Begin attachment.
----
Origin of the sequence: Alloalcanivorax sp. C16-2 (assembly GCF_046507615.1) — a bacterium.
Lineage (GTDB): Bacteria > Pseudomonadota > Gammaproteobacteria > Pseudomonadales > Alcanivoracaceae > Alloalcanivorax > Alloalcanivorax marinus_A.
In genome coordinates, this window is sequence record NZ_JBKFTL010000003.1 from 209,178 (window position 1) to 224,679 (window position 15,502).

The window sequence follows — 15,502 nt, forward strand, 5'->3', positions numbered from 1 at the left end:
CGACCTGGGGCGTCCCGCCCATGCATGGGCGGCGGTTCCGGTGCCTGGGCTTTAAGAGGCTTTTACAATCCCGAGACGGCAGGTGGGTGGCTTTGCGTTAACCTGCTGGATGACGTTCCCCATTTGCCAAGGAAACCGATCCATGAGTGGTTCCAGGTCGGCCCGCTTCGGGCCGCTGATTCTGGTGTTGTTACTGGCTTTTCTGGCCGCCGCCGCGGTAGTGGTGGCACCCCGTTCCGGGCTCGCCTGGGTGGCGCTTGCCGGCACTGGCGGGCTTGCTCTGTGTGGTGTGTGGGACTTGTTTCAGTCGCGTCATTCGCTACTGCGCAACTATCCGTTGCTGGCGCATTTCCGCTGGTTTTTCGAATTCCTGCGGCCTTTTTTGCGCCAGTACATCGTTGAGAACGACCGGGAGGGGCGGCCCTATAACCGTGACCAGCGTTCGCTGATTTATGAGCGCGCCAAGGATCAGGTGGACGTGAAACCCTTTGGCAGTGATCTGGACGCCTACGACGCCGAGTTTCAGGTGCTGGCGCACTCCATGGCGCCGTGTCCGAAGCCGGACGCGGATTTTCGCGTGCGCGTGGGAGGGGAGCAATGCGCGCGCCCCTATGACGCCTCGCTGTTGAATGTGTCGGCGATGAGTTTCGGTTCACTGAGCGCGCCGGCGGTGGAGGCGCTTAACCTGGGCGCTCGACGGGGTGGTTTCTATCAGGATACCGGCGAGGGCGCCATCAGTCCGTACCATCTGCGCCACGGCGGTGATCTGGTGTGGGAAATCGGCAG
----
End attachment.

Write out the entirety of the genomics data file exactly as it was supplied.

Origin of the sequence: Alloalcanivorax sp. C16-2 (assembly GCF_046507615.1) — a bacterium.
Lineage (GTDB): Bacteria > Pseudomonadota > Gammaproteobacteria > Pseudomonadales > Alcanivoracaceae > Alloalcanivorax > Alloalcanivorax marinus_A.
In genome coordinates, this window is sequence record NZ_JBKFTL010000003.1 from 209,178 (window position 1) to 224,679 (window position 15,502).

The window sequence follows — 15,502 nt, forward strand, 5'->3', positions numbered from 1 at the left end:
CGACCTGGGGCGTCCCGCCCATGCATGGGCGGCGGTTCCGGTGCCTGGGCTTTAAGAGGCTTTTACAATCCCGAGACGGCAGGTGGGTGGCTTTGCGTTAACCTGCTGGATGACGTTCCCCATTTGCCAAGGAAACCGATCCATGAGTGGTTCCAGGTCGGCCCGCTTCGGGCCGCTGATTCTGGTGTTGTTACTGGCTTTTCTGGCCGCCGCCGCGGTAGTGGTGGCACCCCGTTCCGGGCTCGCCTGGGTGGCGCTTGCCGGCACTGGCGGGCTTGCTCTGTGTGGTGTGTGGGACTTGTTTCAGTCGCGTCATTCGCTACTGCGCAACTATCCGTTGCTGGCGCATTTCCGCTGGTTTTTCGAATTCCTGCGGCCTTTTTTGCGCCAGTACATCGTTGAGAACGACCGGGAGGGGCGGCCCTATAACCGTGACCAGCGTTCGCTGATTTATGAGCGCGCCAAGGATCAGGTGGACGTGAAACCCTTTGGCAGTGATCTGGACGCCTACGACGCCGAGTTTCAGGTGCTGGCGCACTCCATGGCGCCGTGTCCGAAGCCGGACGCGGATTTTCGCGTGCGCGTGGGAGGGGAGCAATGCGCGCGCCCCTATGACGCCTCGCTGTTGAATGTGTCGGCGATGAGTTTCGGTTCACTGAGCGCGCCGGCGGTGGAGGCGCTTAACCTGGGCGCTCGACGGGGTGGTTTCTATCAGGATACCGGCGAGGGCGCCATCAGTCCGTACCATCTGCGCCACGGCGGTGATCTGGTGTGGGAAATCGGCAG